Over the last couple of weeks we and the entire aviation industry have focused on the mistakes made by WOW Air and how they led to the airline’s bankruptcy. Today, we decided to take a step back and evaluate the things that Wow air actually got right. We have identified three main areas of strength: the initial ultra-low-cost focus, the fast growth and the striking, purple livery together with good marketing.
The ultra-low cost focus
WOW air started operating in May 2012, many years later than its main rival Icelandair, which serves as a legacy carrier. Given a 340,000 population of Iceland, starting another full service airline had no hope of success. The reasonable alternative was the low cost business model, offering the tickets at much lower prices than Icelandair.
Wow air’s founder, Skúli Mogensen, saw the opportunity to allow travellers to get to Iceland at lower costs and decided to launch Wow air. The initial structure of the airline was very simple; A uniform, an Airbus A320 based fleet, a focus on single-class aircraft with 174 to 220 seats, simple service delivery and low operational costs.
That low cost business model proved to be successful, as the airline remained profitable until 2017. The problems arrived when the airline abandoned a crucial component of the low-cost philosophy and acquired three Airbus A330-300’s, ending the uniformity of its fleet.
The airline managed to grow fast, often recording a two-digit growth number. By 2013 Wow air had carried 400,000 passengers. Just a year later and the millionth passenger had travelled n the carrier. During 2015, the airline expanded its services to the U.S. and Canada and had a capacity of 740,000 seats per year.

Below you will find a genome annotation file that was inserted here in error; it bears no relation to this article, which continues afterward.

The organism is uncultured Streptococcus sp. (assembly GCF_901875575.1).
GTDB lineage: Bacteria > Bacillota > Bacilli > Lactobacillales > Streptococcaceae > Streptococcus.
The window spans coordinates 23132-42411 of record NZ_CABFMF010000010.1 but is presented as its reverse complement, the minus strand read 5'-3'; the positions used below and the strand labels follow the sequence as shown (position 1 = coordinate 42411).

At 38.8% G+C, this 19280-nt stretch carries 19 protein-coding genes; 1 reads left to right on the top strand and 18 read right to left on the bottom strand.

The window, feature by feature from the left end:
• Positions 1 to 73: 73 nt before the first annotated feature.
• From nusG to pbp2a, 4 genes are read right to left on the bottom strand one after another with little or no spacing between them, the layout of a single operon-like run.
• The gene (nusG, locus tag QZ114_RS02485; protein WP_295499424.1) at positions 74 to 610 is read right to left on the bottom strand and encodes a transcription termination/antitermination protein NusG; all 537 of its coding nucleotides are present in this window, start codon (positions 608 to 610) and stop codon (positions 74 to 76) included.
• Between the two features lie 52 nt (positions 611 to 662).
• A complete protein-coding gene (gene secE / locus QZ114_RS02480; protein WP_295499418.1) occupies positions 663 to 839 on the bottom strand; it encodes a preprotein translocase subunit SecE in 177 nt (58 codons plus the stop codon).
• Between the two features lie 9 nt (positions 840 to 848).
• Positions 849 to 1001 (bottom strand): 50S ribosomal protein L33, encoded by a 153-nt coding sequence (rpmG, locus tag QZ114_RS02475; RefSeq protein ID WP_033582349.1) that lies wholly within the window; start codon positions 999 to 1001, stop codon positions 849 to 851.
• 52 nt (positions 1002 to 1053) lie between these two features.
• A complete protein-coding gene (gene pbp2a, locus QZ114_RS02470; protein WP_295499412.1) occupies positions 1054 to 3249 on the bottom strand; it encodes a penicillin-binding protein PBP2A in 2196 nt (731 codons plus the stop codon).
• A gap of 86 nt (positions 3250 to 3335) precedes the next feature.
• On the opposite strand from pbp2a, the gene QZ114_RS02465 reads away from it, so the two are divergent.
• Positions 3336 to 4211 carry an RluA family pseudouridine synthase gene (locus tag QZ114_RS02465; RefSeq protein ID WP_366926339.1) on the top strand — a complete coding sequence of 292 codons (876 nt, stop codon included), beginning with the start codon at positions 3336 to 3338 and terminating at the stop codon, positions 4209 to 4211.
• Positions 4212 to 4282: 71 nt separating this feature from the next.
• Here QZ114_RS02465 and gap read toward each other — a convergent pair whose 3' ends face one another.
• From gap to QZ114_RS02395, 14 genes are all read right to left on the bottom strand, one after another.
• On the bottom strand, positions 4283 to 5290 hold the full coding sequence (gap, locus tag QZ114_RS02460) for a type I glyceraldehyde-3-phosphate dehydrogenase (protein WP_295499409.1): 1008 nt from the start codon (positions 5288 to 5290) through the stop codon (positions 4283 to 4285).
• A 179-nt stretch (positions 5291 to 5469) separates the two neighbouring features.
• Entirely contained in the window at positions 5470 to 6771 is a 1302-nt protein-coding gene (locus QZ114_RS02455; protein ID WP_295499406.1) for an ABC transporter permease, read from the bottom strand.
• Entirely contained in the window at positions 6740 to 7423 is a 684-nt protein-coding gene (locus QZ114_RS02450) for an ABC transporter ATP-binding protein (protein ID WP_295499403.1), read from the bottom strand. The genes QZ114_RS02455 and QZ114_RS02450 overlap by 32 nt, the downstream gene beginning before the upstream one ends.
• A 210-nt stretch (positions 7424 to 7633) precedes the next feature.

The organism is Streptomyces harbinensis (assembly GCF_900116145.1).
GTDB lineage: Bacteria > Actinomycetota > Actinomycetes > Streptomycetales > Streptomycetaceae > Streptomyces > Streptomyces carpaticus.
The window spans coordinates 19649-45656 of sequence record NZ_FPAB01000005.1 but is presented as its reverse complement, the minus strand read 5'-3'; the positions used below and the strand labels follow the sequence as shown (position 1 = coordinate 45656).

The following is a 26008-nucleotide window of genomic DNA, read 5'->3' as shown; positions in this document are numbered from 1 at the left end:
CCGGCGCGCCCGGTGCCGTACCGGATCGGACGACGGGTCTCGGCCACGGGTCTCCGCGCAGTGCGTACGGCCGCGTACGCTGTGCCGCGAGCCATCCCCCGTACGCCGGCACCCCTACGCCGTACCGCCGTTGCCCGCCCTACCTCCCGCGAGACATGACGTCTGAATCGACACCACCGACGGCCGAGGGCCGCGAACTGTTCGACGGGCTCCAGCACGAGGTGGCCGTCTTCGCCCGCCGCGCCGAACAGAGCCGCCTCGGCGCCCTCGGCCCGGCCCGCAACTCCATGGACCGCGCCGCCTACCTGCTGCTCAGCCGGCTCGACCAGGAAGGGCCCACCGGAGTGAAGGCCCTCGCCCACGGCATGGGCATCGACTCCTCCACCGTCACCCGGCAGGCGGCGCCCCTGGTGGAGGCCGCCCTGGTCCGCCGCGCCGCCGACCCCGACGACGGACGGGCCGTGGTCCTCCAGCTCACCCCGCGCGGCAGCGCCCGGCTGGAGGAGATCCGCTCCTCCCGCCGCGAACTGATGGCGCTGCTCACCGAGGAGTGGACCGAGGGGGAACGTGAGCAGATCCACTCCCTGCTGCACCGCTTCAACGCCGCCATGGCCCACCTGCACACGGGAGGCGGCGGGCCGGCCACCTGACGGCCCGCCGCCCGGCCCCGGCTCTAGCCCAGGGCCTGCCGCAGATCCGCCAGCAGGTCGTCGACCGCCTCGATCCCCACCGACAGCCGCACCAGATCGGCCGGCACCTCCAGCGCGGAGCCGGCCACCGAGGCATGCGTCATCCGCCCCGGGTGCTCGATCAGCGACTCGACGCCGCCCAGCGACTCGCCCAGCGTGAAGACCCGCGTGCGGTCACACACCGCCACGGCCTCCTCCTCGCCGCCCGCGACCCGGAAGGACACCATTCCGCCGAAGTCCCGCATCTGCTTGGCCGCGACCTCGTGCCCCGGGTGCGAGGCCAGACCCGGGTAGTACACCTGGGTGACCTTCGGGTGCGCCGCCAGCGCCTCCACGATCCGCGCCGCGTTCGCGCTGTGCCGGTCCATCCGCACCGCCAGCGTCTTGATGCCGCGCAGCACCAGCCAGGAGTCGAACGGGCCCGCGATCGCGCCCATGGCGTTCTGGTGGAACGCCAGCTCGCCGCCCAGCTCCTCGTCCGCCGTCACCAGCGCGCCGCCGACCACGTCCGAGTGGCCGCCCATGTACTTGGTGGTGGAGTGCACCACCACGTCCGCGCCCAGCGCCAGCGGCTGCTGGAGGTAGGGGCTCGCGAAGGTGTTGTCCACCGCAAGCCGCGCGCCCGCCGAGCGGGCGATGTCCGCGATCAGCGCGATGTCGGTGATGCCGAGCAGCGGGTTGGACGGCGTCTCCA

In 2016, Wow air added Los Angeles and San Francisco to their network and had a capacity of 1.6million, more than double that of the year before. The airline did not stop growing through 2017 too, when it noted a 69% increase in passenger numbers and reached 2.8 million total seats.
That fast, and mostly profitable growth was only possible thanks to the correct combination of the types of aircraft and the destinations chosen by the airline. However, we cannot forget that it was also helped by low oil prices and a booming popularity of Iceland as a destination for travellers. Without these conditions, it might have been difficult for WOW Air to grow at the pace it did.
Striking livery and good marketing
Once we evaluate a strategy of an airline, its livery may seem insignificant. However, sometimes it makes a big difference. Airlines seek anything that strikes a chord with their clients and makes their journey memorable. Everyone who flew WOW Air remembers the striking violet airplane. As well as its catchiness, the livery also expresses the values embraced by the airline; that is a clean and a modern approach to flying.
WOW air attracted consumers from around the globe, not only with its beautiful livery, but also with its great social media advertising. Simple, colourful posters were typical for the Icelandic airline and were not only appreciated by consumers, but also by juries. WOW Air has received SimpliFlying Awards for Excellence in Social Media, 2017: A Top 3 Airline for Branding, Best Airline for Launches; Best Airline in Europe; and a “Highly Commended” Airline for Branding.
All in all, we are sad to see another airline to cease its operations in the recent months. Unfortunately, the very high level of competition in the aviation industry doesn’t forgive mistakes. The mistakes made by WOW Air ended in disaster, but it’s not all bad news. We may yet see WOW Air flying again, as it remains the ambition of the airline’s founder.